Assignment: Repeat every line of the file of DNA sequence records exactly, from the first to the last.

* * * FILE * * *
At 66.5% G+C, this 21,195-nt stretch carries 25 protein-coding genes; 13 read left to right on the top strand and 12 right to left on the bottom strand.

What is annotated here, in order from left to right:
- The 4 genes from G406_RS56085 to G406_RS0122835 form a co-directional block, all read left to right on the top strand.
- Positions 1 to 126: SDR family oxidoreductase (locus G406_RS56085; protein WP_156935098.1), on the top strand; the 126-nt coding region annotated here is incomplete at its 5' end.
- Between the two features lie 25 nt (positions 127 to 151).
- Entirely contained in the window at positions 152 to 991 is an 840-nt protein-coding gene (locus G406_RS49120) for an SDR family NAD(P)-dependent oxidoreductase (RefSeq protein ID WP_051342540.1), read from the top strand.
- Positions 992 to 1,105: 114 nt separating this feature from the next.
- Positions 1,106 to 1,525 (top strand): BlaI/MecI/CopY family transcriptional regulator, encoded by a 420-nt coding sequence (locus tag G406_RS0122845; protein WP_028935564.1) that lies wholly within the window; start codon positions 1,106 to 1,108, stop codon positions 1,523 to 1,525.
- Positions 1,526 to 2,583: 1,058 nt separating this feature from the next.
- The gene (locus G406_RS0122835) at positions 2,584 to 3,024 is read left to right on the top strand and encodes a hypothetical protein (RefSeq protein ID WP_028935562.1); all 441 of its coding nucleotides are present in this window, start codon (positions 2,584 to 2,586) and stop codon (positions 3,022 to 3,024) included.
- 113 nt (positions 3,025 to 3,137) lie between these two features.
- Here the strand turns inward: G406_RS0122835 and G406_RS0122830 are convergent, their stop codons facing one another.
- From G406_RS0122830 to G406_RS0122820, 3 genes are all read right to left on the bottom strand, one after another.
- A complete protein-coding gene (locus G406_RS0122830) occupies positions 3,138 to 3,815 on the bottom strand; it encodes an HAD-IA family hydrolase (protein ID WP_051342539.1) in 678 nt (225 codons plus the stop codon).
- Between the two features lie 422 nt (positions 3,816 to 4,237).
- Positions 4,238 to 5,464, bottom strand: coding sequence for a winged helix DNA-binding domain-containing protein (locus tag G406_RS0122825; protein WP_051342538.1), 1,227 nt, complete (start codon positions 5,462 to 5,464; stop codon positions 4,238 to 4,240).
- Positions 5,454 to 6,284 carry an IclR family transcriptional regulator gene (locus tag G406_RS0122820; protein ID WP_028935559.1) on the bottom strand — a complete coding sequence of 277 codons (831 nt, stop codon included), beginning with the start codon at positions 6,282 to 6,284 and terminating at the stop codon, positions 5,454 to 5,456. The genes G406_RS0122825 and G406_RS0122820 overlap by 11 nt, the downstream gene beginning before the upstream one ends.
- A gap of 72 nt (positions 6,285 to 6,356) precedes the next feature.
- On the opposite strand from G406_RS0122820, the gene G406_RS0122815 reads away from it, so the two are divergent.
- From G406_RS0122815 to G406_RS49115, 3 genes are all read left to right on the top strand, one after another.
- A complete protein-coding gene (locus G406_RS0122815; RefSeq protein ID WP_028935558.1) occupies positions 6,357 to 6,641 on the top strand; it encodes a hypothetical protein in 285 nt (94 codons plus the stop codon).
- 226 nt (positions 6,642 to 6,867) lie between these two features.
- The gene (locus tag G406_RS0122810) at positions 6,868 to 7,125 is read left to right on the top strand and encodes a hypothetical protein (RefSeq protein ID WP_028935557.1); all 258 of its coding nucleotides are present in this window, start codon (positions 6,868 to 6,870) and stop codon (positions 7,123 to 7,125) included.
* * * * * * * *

At 66.5% G+C, this 21,195-nt stretch carries 25 protein-coding genes; 13 read left to right on the top strand and 12 right to left on the bottom strand.

What is annotated here, in order from left to right:
- The 4 genes from G406_RS56085 to G406_RS0122835 form a co-directional block, all read left to right on the top strand.
- Positions 1 to 126: SDR family oxidoreductase (locus G406_RS56085; protein WP_156935098.1), on the top strand; the 126-nt coding region annotated here is incomplete at its 5' end.
- Between the two features lie 25 nt (positions 127 to 151).
- Entirely contained in the window at positions 152 to 991 is an 840-nt protein-coding gene (locus G406_RS49120) for an SDR family NAD(P)-dependent oxidoreductase (RefSeq protein ID WP_051342540.1), read from the top strand.
- Positions 992 to 1,105: 114 nt separating this feature from the next.
- Positions 1,106 to 1,525 (top strand): BlaI/MecI/CopY family transcriptional regulator, encoded by a 420-nt coding sequence (locus tag G406_RS0122845; protein WP_028935564.1) that lies wholly within the window; start codon positions 1,106 to 1,108, stop codon positions 1,523 to 1,525.
- Positions 1,526 to 2,583: 1,058 nt separating this feature from the next.
- The gene (locus G406_RS0122835) at positions 2,584 to 3,024 is read left to right on the top strand and encodes a hypothetical protein (RefSeq protein ID WP_028935562.1); all 441 of its coding nucleotides are present in this window, start codon (positions 2,584 to 2,586) and stop codon (positions 3,022 to 3,024) included.
- 113 nt (positions 3,025 to 3,137) lie between these two features.
- Here the strand turns inward: G406_RS0122835 and G406_RS0122830 are convergent, their stop codons facing one another.
- From G406_RS0122830 to G406_RS0122820, 3 genes are all read right to left on the bottom strand, one after another.
- A complete protein-coding gene (locus G406_RS0122830) occupies positions 3,138 to 3,815 on the bottom strand; it encodes an HAD-IA family hydrolase (protein ID WP_051342539.1) in 678 nt (225 codons plus the stop codon).
- Between the two features lie 422 nt (positions 3,816 to 4,237).
- Positions 4,238 to 5,464, bottom strand: coding sequence for a winged helix DNA-binding domain-containing protein (locus tag G406_RS0122825; protein WP_051342538.1), 1,227 nt, complete (start codon positions 5,462 to 5,464; stop codon positions 4,238 to 4,240).
- Positions 5,454 to 6,284 carry an IclR family transcriptional regulator gene (locus tag G406_RS0122820; protein ID WP_028935559.1) on the bottom strand — a complete coding sequence of 277 codons (831 nt, stop codon included), beginning with the start codon at positions 6,282 to 6,284 and terminating at the stop codon, positions 5,454 to 5,456. The genes G406_RS0122825 and G406_RS0122820 overlap by 11 nt, the downstream gene beginning before the upstream one ends.
- A gap of 72 nt (positions 6,285 to 6,356) precedes the next feature.
- On the opposite strand from G406_RS0122820, the gene G406_RS0122815 reads away from it, so the two are divergent.
- From G406_RS0122815 to G406_RS49115, 3 genes are all read left to right on the top strand, one after another.
- A complete protein-coding gene (locus G406_RS0122815; RefSeq protein ID WP_028935558.1) occupies positions 6,357 to 6,641 on the top strand; it encodes a hypothetical protein in 285 nt (94 codons plus the stop codon).
- 226 nt (positions 6,642 to 6,867) lie between these two features.
- The gene (locus tag G406_RS0122810) at positions 6,868 to 7,125 is read left to right on the top strand and encodes a hypothetical protein (RefSeq protein ID WP_028935557.1); all 258 of its coding nucleotides are present in this window, start codon (positions 6,868 to 6,870) and stop codon (positions 7,123 to 7,125) included.